• For signals, add to the %K the %D line which is a x-period SMA of the Slow %K
  • The default look-back setting for the Stochastic is 5 for Fast %K, 3 for %D, 3 for Slow %K

Stochastic - Interpretation

  • Stochastic oscillator fluctuates between 0 and 100
  • Readings above 80 indicate that price is near its high
  • Readings below 20 indicate that price is near its low
  • It is used to reveal extreme price conditions
  • A security is considered overbought when %K moves above 80
  •  and oversold when %K drops below 20

Commodity Channel Index - CCI

  • The Commodity Channel Index (CCI), is a versatile indicator developed in 1980 by Donald Lambert
  • It can be used to identify the beginning of a new trend or warn of extreme conditions
  • Originally developed to identify cyclical turns in commodities, but the indicator can be successfully applied to other asset classes
  • CCI measures the current price level relative to an average price over a given period of time

 

CCI - Calculation

Constant is 0.015 and Mean Deviation is calculated as follows:

  • Subtract the 20-period SMA of TP from each period’s TP
  • Add their absolute values and divide by number of periods

CCI - Construction

  • The default look-back setting for the CCI Oscillator is 20 periods
  • The constant is at 0.015 to ensure that 70% – 80% of CCI values would fall between -100 and +100

CCI - Parameters and Interpretation

The CCI fluctuates above and below the zero level

Surges above +100 reflect strength and can signal the start of an uptrend

Plunges below -100 reflect weakness and can signal the start of a downtrend

Chartists can look for overbought or oversold conditions around ±200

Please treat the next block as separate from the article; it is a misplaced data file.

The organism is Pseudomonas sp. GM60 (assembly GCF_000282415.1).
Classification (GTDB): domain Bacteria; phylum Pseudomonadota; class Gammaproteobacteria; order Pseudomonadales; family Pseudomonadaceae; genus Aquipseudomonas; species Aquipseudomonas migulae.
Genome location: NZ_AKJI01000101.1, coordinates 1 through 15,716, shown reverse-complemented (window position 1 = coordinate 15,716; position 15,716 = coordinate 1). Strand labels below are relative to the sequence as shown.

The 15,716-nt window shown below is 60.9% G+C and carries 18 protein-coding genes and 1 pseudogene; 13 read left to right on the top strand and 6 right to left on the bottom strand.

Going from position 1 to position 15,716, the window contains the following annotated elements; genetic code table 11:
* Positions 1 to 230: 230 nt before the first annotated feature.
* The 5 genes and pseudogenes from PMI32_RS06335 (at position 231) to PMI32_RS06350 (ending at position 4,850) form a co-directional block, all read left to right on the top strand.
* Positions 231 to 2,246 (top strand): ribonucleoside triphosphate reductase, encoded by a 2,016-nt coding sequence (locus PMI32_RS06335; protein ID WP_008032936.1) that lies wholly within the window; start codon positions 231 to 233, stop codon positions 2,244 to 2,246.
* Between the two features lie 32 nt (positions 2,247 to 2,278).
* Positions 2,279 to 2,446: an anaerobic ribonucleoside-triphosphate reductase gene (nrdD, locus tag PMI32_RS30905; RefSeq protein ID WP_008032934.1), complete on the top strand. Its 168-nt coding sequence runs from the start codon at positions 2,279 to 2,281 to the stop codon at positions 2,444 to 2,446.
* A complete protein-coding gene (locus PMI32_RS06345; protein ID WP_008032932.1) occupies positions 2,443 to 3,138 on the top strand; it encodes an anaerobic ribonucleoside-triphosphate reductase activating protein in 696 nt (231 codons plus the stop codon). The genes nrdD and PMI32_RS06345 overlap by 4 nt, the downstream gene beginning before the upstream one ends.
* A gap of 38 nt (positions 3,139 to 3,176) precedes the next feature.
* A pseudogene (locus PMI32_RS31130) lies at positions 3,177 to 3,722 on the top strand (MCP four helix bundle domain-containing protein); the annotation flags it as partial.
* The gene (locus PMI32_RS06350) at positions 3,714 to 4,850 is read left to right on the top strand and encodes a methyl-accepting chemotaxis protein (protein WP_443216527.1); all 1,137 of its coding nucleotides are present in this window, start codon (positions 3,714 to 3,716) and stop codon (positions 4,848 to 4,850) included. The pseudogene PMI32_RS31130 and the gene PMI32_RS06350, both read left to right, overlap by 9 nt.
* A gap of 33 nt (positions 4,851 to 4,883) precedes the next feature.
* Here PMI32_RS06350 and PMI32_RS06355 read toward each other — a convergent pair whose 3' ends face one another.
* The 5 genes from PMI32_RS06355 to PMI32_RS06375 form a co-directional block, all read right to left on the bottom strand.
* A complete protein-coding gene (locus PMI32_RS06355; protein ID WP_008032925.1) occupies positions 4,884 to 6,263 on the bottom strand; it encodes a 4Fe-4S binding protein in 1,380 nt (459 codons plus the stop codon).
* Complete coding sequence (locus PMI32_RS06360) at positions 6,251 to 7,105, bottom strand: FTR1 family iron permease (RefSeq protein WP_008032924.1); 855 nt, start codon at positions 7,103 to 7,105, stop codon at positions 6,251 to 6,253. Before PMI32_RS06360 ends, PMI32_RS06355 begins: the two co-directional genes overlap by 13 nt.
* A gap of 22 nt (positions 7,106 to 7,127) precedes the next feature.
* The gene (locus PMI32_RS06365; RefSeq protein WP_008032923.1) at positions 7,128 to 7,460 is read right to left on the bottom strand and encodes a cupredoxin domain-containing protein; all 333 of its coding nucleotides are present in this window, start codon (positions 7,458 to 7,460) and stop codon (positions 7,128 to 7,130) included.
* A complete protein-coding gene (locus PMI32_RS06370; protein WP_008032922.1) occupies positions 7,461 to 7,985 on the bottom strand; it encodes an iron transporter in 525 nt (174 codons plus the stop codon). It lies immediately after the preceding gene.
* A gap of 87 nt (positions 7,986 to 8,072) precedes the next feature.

As an unbound oscillator, extreme levels may depend on the volatility of the security

  • Oscillator Analysis
  • Direction
  • Area
  • Divergences

Three Dimensions Analysis

  • Direction – Bullish or Bearish
  • Area – Overbought or Oversold
  • Divergence – Bullish or Bearish

Direction – Bullish or Bearish

  • The same techniques that are used for analyzing price trends can be applied to momentum
  • When the indicator goes below its trendline we have the bearish signal
  • When the indicator goes below its moving average we have a bearish signal and vice versa
  • A trend reversal in momentum is not always associated with a similar reversal in the price – PRICE IS THE BOSS

Area - Overbought & Oversold

  • The financial markets are essentially driven by psychological forces
  • Our emotions move from one extreme to another, from greed to fear, from hope to despair
  • This is what causes momentum indicators to fluctuate from oversold to overbought levels
  • Momentum reflects crowd psychology and measures the intensity of the emotions of market participants
  • Banded oscillators fluctuate between 0% and 100%
  • For RSI and IMI extreme levels are those beyond 70% and 30%
  • For Stochastic extreme levels are those beyond 80% and 20%
  • Other oscillators are unbanded and traders must manually identify overbought and oversold lines
  • Extreme levels are manually determined where the indicator previously topped or bottomed
  • Extreme momentum readings indicate a possible correction in price
  • Signals are used by some traders to exit or enter new positions against the previous direction
  • A bullish signal occurs when the indicator goes below 30 and then crosses above it from below
  • A bearish signal occurs when the indicator goes above 70 and then crosses below it from above